MA Ancient Near Eastern Languages
Programme Code: Q9S1 Duration: Two or three years (part-time, daytime only)
Minimum Entry Requirements: Minimum upper second class honours degree (or equivalent) plus knowledge of Akkadian. NB: Due to its part-time nature, this programme is currently not available to students requiring a Tier 4 visa
Interview Policy: Candidates will normally be interviewed
Start of programme: September intake onlyThe SOAS MA in Ancient Near Eastern Languages offers an intensive programme of text-reading and language-learning for those who already have a good knowledge of the Akkadian language - usually at least two years' experience. The degree is intended to widen the student's experience in the vast legacy of written documentation in Akkadian and other languages from ancient Mesopotamia and Anatolia. The programme is tailor-made to serve as an intermediate level between SOAS's three-year BA in Ancient Near Eastern Studies (or an equivalent qualification) and postgraduate Assyriological research at the level of MPhil and PhD. It can, of course, be taken for its own sake.
Degree programmes at SOAS - including this one - can include language courses in more than forty African and Asian languages. It is SOAS students’ command of an African or Asian language which sets SOAS apart from other universities.
The degree comprises three taught courses chosen from the MA list and a dissertation on an agreed subject. The courses that are avaliable at SOAS in Akkadian, Sumerian and Hittite are in the list below.
Instead of one of these SOAS courses candidates may, if qualified, take one of the following topics from MA programmes run by University College London:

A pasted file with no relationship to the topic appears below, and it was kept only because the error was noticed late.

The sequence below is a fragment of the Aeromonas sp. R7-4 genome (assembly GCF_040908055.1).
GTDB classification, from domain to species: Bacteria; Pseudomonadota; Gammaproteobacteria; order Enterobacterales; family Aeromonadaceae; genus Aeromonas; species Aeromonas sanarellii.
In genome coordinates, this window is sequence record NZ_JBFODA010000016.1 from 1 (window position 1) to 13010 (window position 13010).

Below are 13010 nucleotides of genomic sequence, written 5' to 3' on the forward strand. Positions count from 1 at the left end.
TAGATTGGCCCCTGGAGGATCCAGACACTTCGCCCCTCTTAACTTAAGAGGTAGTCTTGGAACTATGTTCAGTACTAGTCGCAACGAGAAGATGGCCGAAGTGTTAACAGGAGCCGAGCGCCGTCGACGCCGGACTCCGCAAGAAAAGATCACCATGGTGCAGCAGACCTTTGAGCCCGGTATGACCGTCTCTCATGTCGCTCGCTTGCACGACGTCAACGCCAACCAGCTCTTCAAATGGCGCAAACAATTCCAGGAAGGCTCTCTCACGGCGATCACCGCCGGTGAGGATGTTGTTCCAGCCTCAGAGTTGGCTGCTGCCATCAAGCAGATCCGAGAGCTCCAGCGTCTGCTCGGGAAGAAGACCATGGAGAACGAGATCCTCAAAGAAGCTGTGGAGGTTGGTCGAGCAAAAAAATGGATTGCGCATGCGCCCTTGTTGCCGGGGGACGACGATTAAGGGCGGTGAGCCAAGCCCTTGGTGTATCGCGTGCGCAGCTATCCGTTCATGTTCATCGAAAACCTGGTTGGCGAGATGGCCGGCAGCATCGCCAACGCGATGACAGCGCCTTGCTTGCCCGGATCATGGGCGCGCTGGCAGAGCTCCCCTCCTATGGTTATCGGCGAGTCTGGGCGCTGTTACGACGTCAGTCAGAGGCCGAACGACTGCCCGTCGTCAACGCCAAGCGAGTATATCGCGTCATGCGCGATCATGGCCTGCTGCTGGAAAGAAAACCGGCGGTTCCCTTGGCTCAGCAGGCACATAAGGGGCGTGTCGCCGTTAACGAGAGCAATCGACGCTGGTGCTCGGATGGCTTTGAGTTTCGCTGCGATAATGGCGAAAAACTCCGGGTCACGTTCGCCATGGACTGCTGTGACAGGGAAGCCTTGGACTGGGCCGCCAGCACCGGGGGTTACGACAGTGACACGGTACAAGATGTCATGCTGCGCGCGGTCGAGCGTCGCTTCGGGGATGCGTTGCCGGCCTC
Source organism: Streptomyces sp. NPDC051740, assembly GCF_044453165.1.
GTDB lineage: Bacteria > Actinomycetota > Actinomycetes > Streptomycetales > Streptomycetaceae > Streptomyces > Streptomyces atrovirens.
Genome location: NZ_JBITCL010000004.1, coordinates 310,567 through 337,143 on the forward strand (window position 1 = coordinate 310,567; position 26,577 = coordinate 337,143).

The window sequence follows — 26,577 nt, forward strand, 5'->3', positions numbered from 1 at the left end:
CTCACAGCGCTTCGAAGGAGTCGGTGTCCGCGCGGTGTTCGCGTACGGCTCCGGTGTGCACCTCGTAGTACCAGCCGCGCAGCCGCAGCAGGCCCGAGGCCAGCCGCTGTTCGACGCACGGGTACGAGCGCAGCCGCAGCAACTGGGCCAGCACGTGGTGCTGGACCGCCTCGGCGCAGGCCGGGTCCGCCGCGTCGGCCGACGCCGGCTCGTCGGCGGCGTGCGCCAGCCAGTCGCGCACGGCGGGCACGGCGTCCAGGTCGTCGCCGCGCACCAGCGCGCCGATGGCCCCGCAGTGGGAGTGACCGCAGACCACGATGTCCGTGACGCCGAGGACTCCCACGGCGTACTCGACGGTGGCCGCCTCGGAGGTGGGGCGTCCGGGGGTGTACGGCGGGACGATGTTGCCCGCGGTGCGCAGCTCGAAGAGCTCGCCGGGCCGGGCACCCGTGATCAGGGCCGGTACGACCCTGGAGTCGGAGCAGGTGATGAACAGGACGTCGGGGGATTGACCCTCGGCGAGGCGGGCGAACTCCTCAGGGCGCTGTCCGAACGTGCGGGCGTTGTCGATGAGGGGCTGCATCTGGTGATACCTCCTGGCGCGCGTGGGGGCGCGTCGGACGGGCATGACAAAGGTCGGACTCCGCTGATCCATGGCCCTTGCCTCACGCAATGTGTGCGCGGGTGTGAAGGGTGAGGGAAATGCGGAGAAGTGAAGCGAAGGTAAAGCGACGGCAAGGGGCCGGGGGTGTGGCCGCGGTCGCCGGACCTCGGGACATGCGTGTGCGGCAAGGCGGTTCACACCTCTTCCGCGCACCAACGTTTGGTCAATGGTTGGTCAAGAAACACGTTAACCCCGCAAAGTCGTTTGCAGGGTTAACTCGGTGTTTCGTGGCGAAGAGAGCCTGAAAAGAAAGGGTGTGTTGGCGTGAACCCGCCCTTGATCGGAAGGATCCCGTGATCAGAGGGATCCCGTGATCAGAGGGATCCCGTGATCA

- Hebrew and other North-West Semitic languages (MA in Hebrew and Jewish Studies)
- Ancient history, currently Change and Continuity in the Ancient Near East (MA in Ancient History, 91AHG003)
- Archaeology (MA in Archaeology of the Eastern Mediterranean and Middle East)
Not all the courses listed are available every year. Entry to courses run by University College is subject to the approval of the academic department in question (the Department of Hebrew and Jewish Studies, the Department of History, and the Institute of Archaeology).
Courses avaliable at SOAS
- Mesopotamian Languages and Literature A: the third millennium - 15PNMC021 (1 Unit) - Full Year
- Mesopotamian Languages and Literature B: the second millenium BC - 15PNMC022 (1 Unit) - Full Year
- Mesopotamian Languages and Literature C: the first millenium bc - 15PNMC023 (1 Unit) - Full Year
- Sumerian Language - 15PNMC024 (1 Unit) - Full Year
- Syriac for Beginners - 15PSRC175 (1 Unit) - Full Year
- Hittite Language - 15PNMC025 (1 Unit) - Full Year
Teaching & Learning
Teaching & Learning
Courses are listed under the menu item Programme Structure on the left-hand side of this page. Each course is taught two or three hours weekly in small classes of usually one to five students. Courses in language and literature comprise the reading, translation and discussion of set texts. Thorough preparation is essential.
Each taught course is examined by means of one three-hour paper in May or June, which counts for seventy per cent of the final marks for the course, and two assessed pieces of course-work of 3500-4500 words submitted on the first day of the second and third terms respectively (together 30 per cent).
Akkadian (Babylonian and Assyrian) is taught by Professor A R George and Dr Daniel Schwemer, Sumerian by Professor George and Professor M J Geller of University College London, and Hittite by Dr Schwemer.
The dissertation will be on a topic agreed with the student's teachers and will extend to about 10,000 words. It may take the form of an extended essay on an approved topic or an edition with introduction and commentary of a previously unedited text or group of texts. The deadline for submission is 15 September in the year of examination.
A Student's Perspective
Quinn Connors, Tufts University
Academically studying at SOAS has been incredible. At first I thought that getting to meet the big-name professors from my field would be the most enjoyable part of my experience but now I actually think it has been the other students.